B For Beauty: Using the B-quark to Probe the Subatomic Interactions Between Matter and Nature's Fundamental Forces
For thousands of years, humans have wondered what the world is made of and how it behaves. Particle physicists have established that the universe is composed of fundamental particles called quarks and leptons, which interact with one another through four fundamental forces - the strong force, the weak force, electromagnetism, and gravity. This simplified view of the natural world, however, is incomplete. Particle physicists continue to search for new forms of matter, new forces of interaction, and a more complete understanding of physical laws.
The Canada Research Chair in Experimental Particle Physics, Dr. Wendy Taylor, is continuing her research on the b-quark, the second heaviest quark, also known as beauty or bottom. The mass of a b-quark is about 10,000 times that of an electron and it has a short but noticeable lifespan before it decays. For these reasons, the b-quark is an excellent tool for probing the subatomic interactions between matter and forces.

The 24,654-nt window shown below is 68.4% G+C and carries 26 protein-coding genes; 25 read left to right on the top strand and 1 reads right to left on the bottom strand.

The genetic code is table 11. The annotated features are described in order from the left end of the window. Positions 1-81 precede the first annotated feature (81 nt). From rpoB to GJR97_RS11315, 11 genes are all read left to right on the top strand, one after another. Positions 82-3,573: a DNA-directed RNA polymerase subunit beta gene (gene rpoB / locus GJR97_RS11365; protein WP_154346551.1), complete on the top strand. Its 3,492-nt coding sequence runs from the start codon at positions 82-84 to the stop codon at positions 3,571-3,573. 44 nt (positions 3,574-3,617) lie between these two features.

Dr. Taylor carries out her research as a member of the international DO collaboration, which is engaged in the collection and study of proton-antiproton collision data at the Fermi National Accelerator Laboratory in Chicago (Fermilab). Her work is also connected to York University's ongoing involvement in the ATLAS experiment at the Large Hadron Collider (particle accelerator), which is scheduled to begin operation in 2007 at the CERN Laboratory in Geneva. As she continues to advance our understanding of the laws of nature at their most fundamental level, Dr. Taylor is ensuring that York remains at the forefront of scientific discovery in this important field.